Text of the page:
When Brian Ross and George Stephanopolous speculated about the possibility that the tragedy was the work of a Tea Party member on ABC’s “Good Morning America” on Friday they were probably saying aloud what most of the mainstream liberal media was thinking at the time. ABC has apologized for this irresponsible comment but now that it’s become clear that a mentally disturbed person with no apparent political agenda committed the tragedy, many on the left have fallen back on the trope that more gun control measures might have prevented the crime and are venting their frustration about the fact that the American people have little interest in more gun laws.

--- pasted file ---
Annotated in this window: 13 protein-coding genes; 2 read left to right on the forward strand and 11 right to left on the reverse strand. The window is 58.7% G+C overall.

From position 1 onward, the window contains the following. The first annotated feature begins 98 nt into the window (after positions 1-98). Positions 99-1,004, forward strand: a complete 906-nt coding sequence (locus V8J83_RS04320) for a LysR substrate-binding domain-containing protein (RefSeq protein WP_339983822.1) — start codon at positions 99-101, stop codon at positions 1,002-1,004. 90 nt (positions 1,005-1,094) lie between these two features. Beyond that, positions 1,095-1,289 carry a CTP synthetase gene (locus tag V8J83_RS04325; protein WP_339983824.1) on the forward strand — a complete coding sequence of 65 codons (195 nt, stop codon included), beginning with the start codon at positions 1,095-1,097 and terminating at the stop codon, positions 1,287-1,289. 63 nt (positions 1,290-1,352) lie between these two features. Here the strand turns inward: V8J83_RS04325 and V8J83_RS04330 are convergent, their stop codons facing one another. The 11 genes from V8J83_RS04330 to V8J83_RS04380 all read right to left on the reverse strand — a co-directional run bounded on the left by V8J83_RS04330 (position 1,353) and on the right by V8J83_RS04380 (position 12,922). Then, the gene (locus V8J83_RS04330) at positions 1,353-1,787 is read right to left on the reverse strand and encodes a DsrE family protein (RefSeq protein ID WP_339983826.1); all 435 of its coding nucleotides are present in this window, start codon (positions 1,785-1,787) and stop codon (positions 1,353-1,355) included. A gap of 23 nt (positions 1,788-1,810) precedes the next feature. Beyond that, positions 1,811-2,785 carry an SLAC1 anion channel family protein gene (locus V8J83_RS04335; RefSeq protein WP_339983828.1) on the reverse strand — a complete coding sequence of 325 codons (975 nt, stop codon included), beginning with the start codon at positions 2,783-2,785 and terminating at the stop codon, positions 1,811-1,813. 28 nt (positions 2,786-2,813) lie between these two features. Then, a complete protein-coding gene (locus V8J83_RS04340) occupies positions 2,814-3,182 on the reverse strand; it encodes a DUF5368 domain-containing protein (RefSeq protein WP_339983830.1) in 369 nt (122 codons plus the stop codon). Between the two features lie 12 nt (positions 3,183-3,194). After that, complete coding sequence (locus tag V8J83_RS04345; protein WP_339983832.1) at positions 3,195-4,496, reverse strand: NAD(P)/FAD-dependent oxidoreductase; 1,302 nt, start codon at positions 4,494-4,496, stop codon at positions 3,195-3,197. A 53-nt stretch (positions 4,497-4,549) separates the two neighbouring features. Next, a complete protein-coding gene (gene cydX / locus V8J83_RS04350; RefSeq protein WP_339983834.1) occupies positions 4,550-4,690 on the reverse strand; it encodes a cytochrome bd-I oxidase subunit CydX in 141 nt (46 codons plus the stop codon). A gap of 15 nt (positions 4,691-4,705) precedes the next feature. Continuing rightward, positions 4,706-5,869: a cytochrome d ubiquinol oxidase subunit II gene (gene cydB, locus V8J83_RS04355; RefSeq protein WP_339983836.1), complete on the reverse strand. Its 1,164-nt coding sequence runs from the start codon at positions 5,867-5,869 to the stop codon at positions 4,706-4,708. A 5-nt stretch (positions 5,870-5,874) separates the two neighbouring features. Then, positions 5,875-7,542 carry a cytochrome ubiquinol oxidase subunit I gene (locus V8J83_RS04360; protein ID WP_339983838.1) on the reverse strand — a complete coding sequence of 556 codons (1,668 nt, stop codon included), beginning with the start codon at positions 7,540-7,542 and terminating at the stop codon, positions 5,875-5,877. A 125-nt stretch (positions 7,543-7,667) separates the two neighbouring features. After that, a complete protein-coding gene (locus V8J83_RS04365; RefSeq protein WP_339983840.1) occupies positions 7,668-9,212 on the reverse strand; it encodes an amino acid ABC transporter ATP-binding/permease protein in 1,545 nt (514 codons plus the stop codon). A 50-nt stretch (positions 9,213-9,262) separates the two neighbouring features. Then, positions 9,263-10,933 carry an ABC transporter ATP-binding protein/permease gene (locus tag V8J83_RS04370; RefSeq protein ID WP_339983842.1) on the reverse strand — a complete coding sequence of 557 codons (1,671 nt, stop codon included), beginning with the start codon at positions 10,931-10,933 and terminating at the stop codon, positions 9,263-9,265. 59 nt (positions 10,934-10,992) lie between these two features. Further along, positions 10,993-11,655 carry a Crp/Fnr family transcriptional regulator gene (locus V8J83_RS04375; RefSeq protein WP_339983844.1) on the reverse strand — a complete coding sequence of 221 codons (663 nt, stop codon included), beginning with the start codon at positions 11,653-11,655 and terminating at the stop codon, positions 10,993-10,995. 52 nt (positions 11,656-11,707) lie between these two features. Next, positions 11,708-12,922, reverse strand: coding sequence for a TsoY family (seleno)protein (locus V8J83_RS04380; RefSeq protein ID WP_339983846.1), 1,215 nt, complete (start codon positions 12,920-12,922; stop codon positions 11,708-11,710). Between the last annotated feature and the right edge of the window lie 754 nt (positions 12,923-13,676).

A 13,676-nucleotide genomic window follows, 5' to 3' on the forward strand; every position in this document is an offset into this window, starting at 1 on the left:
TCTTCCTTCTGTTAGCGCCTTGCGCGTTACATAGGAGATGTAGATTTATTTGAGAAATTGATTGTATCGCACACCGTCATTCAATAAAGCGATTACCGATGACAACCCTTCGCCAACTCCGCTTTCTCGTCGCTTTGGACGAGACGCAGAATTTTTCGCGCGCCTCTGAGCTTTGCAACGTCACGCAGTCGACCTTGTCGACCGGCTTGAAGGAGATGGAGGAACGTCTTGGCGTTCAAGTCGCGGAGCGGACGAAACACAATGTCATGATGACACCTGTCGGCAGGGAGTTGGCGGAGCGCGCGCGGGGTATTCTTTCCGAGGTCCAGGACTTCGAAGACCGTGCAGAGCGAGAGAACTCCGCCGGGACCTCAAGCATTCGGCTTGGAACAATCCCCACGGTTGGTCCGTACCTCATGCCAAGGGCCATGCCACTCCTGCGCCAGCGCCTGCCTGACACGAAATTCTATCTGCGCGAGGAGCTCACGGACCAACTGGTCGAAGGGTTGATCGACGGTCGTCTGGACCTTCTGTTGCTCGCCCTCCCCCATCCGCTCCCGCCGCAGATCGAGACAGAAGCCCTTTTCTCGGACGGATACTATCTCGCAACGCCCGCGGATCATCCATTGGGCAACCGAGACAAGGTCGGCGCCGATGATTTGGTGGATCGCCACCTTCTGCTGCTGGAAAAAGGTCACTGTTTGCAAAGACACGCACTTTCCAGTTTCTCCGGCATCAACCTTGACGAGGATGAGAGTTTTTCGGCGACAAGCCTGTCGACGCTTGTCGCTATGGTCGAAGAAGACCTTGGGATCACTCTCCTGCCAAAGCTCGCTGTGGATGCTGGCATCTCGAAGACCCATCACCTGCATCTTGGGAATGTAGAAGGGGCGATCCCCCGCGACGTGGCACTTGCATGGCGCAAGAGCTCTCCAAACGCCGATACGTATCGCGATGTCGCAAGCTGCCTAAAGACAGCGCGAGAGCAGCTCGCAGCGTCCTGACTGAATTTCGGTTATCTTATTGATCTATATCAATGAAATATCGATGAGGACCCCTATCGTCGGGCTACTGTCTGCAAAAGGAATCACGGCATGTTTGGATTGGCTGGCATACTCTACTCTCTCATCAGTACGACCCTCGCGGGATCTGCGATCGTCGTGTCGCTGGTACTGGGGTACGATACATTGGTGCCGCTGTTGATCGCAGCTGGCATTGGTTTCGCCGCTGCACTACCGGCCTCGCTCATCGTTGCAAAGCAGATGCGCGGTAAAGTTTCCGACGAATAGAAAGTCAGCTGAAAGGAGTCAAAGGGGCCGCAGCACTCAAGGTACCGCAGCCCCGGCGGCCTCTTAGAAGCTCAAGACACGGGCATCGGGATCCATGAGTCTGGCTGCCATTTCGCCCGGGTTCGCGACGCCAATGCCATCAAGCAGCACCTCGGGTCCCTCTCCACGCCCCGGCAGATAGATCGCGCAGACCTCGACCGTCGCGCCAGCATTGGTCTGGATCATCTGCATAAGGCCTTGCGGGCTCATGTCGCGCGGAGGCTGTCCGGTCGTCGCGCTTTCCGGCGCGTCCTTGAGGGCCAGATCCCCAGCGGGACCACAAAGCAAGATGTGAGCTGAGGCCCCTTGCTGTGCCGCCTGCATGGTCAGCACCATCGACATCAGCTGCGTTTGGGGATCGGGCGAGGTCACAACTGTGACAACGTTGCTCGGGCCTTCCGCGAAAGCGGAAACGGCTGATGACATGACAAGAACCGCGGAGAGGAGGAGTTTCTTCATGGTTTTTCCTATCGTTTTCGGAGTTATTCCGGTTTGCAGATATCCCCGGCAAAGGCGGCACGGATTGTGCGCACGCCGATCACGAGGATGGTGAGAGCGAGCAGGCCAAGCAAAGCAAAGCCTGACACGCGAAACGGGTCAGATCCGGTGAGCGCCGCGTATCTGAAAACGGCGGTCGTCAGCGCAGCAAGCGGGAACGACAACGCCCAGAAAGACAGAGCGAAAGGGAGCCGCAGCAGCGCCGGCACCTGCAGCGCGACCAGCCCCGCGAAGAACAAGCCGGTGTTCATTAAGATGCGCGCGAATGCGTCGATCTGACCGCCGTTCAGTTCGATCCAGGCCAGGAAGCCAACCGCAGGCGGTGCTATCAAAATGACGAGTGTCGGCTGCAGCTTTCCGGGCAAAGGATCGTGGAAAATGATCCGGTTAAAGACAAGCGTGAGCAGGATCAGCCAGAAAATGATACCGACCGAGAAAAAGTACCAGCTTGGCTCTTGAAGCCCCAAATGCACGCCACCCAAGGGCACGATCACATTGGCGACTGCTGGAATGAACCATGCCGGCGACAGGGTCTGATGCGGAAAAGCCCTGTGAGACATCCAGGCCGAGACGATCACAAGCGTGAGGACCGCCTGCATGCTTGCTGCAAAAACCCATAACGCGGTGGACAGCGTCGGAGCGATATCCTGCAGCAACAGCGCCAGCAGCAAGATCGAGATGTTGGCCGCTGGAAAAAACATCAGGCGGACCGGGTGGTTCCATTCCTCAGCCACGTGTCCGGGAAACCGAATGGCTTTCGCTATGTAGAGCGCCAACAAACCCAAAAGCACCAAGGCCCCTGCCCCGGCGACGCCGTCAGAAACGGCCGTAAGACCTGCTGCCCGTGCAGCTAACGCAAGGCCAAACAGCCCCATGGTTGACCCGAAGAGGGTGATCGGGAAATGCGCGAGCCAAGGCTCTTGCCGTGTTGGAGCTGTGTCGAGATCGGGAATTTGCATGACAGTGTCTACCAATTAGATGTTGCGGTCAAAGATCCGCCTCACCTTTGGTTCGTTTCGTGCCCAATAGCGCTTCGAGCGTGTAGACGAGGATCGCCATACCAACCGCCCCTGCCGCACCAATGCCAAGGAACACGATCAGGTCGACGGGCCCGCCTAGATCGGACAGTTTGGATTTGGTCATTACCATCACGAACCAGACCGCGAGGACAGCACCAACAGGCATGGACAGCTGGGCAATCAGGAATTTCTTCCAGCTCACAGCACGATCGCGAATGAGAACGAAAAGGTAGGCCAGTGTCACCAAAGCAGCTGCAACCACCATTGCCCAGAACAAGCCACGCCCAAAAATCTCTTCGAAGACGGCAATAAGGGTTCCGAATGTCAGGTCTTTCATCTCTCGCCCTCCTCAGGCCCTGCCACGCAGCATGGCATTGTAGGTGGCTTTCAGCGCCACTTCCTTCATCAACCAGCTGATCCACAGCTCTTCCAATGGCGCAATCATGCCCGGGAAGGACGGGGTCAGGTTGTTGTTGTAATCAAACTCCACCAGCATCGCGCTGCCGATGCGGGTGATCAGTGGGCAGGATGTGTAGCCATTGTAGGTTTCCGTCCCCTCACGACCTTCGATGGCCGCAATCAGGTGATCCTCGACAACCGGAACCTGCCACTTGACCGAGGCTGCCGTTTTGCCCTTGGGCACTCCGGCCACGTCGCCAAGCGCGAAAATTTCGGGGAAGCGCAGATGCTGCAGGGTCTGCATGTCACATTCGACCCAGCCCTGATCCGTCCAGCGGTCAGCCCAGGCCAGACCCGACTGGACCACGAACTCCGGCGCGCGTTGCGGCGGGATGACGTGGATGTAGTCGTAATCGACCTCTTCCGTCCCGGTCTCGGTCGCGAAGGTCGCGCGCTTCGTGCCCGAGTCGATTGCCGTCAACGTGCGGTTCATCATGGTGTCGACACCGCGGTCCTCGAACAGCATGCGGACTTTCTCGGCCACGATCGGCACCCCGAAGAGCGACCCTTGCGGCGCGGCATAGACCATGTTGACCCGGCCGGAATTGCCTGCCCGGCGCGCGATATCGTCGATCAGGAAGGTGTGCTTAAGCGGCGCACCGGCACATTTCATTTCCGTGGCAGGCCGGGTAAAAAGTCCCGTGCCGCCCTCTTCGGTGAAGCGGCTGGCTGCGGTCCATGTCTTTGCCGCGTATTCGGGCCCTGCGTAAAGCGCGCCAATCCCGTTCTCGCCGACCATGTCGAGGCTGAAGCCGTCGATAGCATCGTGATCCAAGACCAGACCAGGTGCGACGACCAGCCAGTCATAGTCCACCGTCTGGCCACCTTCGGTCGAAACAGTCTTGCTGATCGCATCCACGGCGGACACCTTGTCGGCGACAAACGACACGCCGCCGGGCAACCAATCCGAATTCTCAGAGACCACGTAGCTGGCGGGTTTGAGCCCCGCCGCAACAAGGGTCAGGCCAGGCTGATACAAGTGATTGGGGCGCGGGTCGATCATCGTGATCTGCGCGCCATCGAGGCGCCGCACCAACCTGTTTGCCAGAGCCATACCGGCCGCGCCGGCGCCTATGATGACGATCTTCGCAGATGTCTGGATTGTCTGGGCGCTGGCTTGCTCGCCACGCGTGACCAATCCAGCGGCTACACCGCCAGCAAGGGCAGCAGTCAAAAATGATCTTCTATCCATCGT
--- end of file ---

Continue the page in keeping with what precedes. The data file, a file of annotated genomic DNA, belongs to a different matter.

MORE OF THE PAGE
It is an article of faith on the left that banning certain types of weapons and making it more difficult to obtain all firearms will deter or prevent crime. The best we can say of this belief is that it is an unproven assumption. True or not, it’s clear the majority of Americans believe that government interference with gun rights scares them more than random acts of violence by the insane. But it is interesting that few seem to be speaking about a far more obvious conclusion that could be drawn from Aurora: the need to focus more attention on treating and preventing mental illness. But the problem with promoting that far more germane and productive line of inquiry is that it serves no one’s political interest.